USA v. Douglas Beer
UNPUBLISHED OPINION FILED. [17-30159 Affirmed ] Judge: EGJ , Judge: PRO , Judge: CH Mandate pull date is 10/10/2017 for Appellant Douglas Beer [17-30159]
Date Filed: 09/19/2017
IN THE UNITED STATES COURT OF APPEALS
FOR THE FIFTH CIRCUIT
United States Court of Appeals
September 19, 2017
Lyle W. Cayce
UNITED STATES OF AMERICA,
Appeal from the United States District Court
for the Western District of Louisiana
USDC No. 6:16-CR-107-1
Before JOLLY, OWEN, and HAYNES, Circuit Judges.
PER CURIAM: *
Douglas Beer appeals the sentence imposed following his guilty plea to
possession of child pornography of a minor not yet 12 years of age. He contends
that the district court’s statements at the sentencing hearing indicate that it
plainly erred in concluding that it did not have the discretion to disagree with
the U.S.S.G. § 2G2.2 enhancements and impose a downward variance based
on the mitigating facts and circumstances in his case. Beer maintains that a
Pursuant to 5TH CIR. R. 47.5, the court has determined that this opinion should not
be published and is not precedent except under the limited circumstances set forth in 5TH
CIR. R. 47.5.4.
Date Filed: 09/19/2017
downward variance was warranted because he had no criminal history, his
offense was passive possession, and he had attempted to overcome his
addictions to pornography and alcohol by attending individual and group
As Beer concedes, he did not raise this argument in the district court
and, therefore, review is limited to plain error. See United States v. GarciaPerez, 779 F.3d 278, 281 (5th Cir. 2015). To demonstrate plain error, Beer
must establish a clear or obvious error that affects his substantial rights. See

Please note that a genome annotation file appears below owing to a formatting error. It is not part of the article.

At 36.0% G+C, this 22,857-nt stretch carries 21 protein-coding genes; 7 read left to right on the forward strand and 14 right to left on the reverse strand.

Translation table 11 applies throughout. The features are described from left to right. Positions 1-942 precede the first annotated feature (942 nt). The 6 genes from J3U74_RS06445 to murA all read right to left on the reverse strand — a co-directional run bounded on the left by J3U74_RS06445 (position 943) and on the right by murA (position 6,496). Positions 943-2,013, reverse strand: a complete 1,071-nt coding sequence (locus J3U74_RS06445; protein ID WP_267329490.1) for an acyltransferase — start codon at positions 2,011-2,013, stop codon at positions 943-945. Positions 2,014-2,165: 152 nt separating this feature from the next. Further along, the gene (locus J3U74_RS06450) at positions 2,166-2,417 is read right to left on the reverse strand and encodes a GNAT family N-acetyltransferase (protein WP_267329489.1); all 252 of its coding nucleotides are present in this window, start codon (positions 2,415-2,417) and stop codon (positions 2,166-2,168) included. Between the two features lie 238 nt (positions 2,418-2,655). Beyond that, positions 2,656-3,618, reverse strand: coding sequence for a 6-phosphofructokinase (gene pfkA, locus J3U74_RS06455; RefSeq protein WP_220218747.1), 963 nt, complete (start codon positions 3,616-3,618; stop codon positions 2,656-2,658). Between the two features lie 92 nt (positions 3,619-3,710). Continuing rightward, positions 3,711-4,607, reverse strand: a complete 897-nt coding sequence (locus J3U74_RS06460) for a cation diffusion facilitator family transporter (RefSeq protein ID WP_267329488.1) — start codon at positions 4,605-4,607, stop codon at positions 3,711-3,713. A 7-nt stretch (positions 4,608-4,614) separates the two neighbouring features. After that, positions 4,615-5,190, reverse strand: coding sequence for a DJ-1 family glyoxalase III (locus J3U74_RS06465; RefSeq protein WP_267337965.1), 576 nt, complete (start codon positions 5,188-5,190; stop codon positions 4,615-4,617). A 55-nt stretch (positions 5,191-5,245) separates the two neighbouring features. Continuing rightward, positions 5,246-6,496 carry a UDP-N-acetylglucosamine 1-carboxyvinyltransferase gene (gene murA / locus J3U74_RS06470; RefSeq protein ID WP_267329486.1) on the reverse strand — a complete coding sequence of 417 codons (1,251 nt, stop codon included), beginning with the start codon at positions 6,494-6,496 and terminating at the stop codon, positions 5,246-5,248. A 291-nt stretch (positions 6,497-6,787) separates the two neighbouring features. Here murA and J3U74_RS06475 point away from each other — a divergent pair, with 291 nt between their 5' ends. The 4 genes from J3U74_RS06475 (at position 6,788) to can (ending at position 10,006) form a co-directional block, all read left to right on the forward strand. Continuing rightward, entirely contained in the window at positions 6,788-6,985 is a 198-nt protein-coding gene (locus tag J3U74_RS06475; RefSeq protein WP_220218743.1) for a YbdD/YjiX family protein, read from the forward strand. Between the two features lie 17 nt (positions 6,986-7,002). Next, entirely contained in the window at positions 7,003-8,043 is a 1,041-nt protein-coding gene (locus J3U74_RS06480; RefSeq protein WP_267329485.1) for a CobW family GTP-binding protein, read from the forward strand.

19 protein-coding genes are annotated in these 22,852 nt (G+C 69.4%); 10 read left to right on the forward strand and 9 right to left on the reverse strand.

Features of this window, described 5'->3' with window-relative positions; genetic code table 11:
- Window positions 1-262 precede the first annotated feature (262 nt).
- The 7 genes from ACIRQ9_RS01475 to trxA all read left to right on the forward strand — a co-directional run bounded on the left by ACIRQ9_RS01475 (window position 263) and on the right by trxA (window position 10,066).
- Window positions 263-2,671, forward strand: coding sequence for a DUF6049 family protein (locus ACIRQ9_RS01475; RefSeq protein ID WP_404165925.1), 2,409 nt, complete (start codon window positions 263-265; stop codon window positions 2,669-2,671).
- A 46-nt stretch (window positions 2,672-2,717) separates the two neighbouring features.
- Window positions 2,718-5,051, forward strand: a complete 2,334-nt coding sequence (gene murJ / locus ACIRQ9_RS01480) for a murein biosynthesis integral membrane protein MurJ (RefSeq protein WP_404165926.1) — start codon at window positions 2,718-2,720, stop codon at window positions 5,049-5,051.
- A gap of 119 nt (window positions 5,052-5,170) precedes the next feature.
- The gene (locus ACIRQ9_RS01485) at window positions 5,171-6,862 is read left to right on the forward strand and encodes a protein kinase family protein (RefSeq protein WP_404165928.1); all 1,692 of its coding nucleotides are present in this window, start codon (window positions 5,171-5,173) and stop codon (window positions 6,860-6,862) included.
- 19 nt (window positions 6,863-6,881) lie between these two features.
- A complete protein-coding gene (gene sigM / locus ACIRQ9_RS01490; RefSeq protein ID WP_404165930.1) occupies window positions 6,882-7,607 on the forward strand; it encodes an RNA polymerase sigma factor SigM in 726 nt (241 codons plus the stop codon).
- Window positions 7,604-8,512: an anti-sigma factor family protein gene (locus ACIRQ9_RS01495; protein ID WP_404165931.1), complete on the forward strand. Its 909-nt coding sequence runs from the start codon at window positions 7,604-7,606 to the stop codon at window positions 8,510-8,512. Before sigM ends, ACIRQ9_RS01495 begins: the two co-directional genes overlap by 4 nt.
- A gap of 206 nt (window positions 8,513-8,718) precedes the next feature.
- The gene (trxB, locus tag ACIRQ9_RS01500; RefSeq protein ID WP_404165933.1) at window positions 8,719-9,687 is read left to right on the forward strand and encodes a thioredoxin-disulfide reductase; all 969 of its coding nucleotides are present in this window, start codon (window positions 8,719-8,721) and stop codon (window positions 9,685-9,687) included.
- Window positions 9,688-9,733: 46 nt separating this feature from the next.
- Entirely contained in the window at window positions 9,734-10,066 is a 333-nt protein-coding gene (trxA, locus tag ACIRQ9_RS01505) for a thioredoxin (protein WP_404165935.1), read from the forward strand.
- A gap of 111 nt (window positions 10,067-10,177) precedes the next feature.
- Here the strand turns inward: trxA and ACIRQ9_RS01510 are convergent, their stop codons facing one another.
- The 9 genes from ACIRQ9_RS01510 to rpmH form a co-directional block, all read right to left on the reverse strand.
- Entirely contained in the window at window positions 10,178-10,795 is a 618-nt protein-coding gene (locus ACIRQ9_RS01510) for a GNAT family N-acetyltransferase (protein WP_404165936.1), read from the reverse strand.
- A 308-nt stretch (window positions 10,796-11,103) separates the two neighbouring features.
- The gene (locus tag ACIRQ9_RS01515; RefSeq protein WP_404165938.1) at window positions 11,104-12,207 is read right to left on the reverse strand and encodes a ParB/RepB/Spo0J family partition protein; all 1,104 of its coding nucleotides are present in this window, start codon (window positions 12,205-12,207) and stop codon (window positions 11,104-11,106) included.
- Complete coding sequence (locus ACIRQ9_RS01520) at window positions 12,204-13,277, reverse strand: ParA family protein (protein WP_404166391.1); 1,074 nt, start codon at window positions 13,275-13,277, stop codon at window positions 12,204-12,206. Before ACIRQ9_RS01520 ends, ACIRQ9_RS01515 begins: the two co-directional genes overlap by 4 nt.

Puckett v. United States, 556 U.S. 129, 135 (2009). If he makes such a showing,
this court has the discretion to correct the error but only if it seriously affects
the fairness, integrity, or public reputation of judicial proceedings. See id.
The record indicates that the district court did not fail to recognize that
it had the discretion to vary from the guidelines range. The district court
considered Beer’s lengthy sentencing memorandum, his letter to the court, the
letters written in his support, the Presentence Report, and the 18 U.S.C.
§ 3553(a) factors.
Based on that information, the district court made an
individualized assessment of his case and determined that a sentence slightly
below the advisory guidelines range would be appropriate under the
circumstances. Therefore, the record reflects that the district court did not fail
to recognize that it had the discretion to vary from the guidelines range and
did not commit reversible plain error when it sentenced Beer to a slight
downward variance of 57 months of imprisonment. See United States v. Clay,
787 F.3d 328, 332 (5th Cir. 2015); United States v. Robinson, 741 F.3d 588, 601
(5th Cir. 2014).
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